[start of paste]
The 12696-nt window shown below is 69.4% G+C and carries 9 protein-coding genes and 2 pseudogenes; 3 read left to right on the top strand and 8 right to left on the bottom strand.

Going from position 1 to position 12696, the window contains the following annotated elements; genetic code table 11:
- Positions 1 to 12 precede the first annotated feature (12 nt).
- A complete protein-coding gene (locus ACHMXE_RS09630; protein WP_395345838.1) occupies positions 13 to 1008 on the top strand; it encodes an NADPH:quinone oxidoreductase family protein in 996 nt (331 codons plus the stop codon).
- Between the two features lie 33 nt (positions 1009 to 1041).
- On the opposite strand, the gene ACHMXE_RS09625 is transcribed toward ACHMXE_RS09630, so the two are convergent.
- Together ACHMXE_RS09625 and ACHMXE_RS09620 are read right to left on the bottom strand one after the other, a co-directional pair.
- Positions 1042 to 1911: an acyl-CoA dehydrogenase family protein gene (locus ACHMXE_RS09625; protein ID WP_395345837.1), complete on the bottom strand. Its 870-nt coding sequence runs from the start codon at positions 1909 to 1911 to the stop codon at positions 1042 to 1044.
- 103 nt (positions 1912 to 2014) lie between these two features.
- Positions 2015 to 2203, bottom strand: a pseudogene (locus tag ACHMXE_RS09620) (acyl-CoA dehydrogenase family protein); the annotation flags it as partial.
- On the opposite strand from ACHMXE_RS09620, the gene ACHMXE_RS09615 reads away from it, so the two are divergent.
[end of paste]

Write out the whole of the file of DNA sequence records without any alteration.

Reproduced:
The 12696-nt window shown below is 69.4% G+C and carries 9 protein-coding genes and 2 pseudogenes; 3 read left to right on the top strand and 8 right to left on the bottom strand.

Going from position 1 to position 12696, the window contains the following annotated elements; genetic code table 11:
- Positions 1 to 12 precede the first annotated feature (12 nt).
- A complete protein-coding gene (locus ACHMXE_RS09630; protein WP_395345838.1) occupies positions 13 to 1008 on the top strand; it encodes an NADPH:quinone oxidoreductase family protein in 996 nt (331 codons plus the stop codon).
- Between the two features lie 33 nt (positions 1009 to 1041).
- On the opposite strand, the gene ACHMXE_RS09625 is transcribed toward ACHMXE_RS09630, so the two are convergent.
- Together ACHMXE_RS09625 and ACHMXE_RS09620 are read right to left on the bottom strand one after the other, a co-directional pair.
- Positions 1042 to 1911: an acyl-CoA dehydrogenase family protein gene (locus ACHMXE_RS09625; protein ID WP_395345837.1), complete on the bottom strand. Its 870-nt coding sequence runs from the start codon at positions 1909 to 1911 to the stop codon at positions 1042 to 1044.
- 103 nt (positions 1912 to 2014) lie between these two features.
- Positions 2015 to 2203, bottom strand: a pseudogene (locus tag ACHMXE_RS09620) (acyl-CoA dehydrogenase family protein); the annotation flags it as partial.
- On the opposite strand from ACHMXE_RS09620, the gene ACHMXE_RS09615 reads away from it, so the two are divergent.